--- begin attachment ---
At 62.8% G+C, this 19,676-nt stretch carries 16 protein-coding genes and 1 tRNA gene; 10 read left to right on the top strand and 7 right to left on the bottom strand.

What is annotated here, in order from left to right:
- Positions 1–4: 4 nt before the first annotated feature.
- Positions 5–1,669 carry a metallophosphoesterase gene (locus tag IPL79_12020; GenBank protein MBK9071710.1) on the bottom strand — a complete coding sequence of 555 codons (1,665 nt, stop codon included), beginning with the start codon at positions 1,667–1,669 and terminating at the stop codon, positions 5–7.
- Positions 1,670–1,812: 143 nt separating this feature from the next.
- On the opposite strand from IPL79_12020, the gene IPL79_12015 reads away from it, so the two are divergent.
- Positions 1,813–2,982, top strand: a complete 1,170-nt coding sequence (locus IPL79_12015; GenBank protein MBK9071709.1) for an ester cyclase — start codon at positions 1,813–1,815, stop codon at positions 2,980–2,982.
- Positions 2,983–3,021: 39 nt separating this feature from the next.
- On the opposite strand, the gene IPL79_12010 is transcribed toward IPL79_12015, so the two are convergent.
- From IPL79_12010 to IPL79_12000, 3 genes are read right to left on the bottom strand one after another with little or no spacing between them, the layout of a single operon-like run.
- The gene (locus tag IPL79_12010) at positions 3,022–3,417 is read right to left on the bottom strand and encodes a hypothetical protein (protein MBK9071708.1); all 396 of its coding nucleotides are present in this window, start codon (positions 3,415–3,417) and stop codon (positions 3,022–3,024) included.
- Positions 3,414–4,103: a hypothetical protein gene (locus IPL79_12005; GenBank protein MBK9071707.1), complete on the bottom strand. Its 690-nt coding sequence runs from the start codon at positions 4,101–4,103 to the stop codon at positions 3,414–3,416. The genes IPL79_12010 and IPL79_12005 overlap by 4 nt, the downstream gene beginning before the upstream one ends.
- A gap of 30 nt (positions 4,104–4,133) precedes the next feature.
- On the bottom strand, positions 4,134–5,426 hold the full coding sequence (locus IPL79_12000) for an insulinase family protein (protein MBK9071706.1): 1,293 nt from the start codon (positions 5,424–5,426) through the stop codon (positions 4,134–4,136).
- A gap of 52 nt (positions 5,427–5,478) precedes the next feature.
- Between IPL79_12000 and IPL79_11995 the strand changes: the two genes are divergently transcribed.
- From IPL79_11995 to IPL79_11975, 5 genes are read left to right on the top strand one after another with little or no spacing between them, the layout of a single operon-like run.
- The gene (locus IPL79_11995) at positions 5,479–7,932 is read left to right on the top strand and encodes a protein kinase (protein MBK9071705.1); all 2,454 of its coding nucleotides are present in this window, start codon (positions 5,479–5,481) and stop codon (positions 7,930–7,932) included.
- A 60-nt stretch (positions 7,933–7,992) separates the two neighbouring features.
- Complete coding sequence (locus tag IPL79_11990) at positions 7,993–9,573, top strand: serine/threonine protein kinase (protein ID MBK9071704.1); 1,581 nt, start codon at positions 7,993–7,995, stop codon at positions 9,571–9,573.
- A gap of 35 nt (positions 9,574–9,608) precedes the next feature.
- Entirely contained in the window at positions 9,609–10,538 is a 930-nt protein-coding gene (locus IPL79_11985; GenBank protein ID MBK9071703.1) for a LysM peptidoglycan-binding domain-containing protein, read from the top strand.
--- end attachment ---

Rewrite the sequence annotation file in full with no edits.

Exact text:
At 62.8% G+C, this 19,676-nt stretch carries 16 protein-coding genes and 1 tRNA gene; 10 read left to right on the top strand and 7 right to left on the bottom strand.

What is annotated here, in order from left to right:
- Positions 1–4: 4 nt before the first annotated feature.
- Positions 5–1,669 carry a metallophosphoesterase gene (locus tag IPL79_12020; GenBank protein MBK9071710.1) on the bottom strand — a complete coding sequence of 555 codons (1,665 nt, stop codon included), beginning with the start codon at positions 1,667–1,669 and terminating at the stop codon, positions 5–7.
- Positions 1,670–1,812: 143 nt separating this feature from the next.
- On the opposite strand from IPL79_12020, the gene IPL79_12015 reads away from it, so the two are divergent.
- Positions 1,813–2,982, top strand: a complete 1,170-nt coding sequence (locus IPL79_12015; GenBank protein MBK9071709.1) for an ester cyclase — start codon at positions 1,813–1,815, stop codon at positions 2,980–2,982.
- Positions 2,983–3,021: 39 nt separating this feature from the next.
- On the opposite strand, the gene IPL79_12010 is transcribed toward IPL79_12015, so the two are convergent.
- From IPL79_12010 to IPL79_12000, 3 genes are read right to left on the bottom strand one after another with little or no spacing between them, the layout of a single operon-like run.
- The gene (locus tag IPL79_12010) at positions 3,022–3,417 is read right to left on the bottom strand and encodes a hypothetical protein (protein MBK9071708.1); all 396 of its coding nucleotides are present in this window, start codon (positions 3,415–3,417) and stop codon (positions 3,022–3,024) included.
- Positions 3,414–4,103: a hypothetical protein gene (locus IPL79_12005; GenBank protein MBK9071707.1), complete on the bottom strand. Its 690-nt coding sequence runs from the start codon at positions 4,101–4,103 to the stop codon at positions 3,414–3,416. The genes IPL79_12010 and IPL79_12005 overlap by 4 nt, the downstream gene beginning before the upstream one ends.
- A gap of 30 nt (positions 4,104–4,133) precedes the next feature.
- On the bottom strand, positions 4,134–5,426 hold the full coding sequence (locus IPL79_12000) for an insulinase family protein (protein MBK9071706.1): 1,293 nt from the start codon (positions 5,424–5,426) through the stop codon (positions 4,134–4,136).
- A gap of 52 nt (positions 5,427–5,478) precedes the next feature.
- Between IPL79_12000 and IPL79_11995 the strand changes: the two genes are divergently transcribed.
- From IPL79_11995 to IPL79_11975, 5 genes are read left to right on the top strand one after another with little or no spacing between them, the layout of a single operon-like run.
- The gene (locus IPL79_11995) at positions 5,479–7,932 is read left to right on the top strand and encodes a protein kinase (protein MBK9071705.1); all 2,454 of its coding nucleotides are present in this window, start codon (positions 5,479–5,481) and stop codon (positions 7,930–7,932) included.
- A 60-nt stretch (positions 7,933–7,992) separates the two neighbouring features.
- Complete coding sequence (locus tag IPL79_11990) at positions 7,993–9,573, top strand: serine/threonine protein kinase (protein ID MBK9071704.1); 1,581 nt, start codon at positions 7,993–7,995, stop codon at positions 9,571–9,573.
- A gap of 35 nt (positions 9,574–9,608) precedes the next feature.
- Entirely contained in the window at positions 9,609–10,538 is a 930-nt protein-coding gene (locus IPL79_11985; GenBank protein ID MBK9071703.1) for a LysM peptidoglycan-binding domain-containing protein, read from the top strand.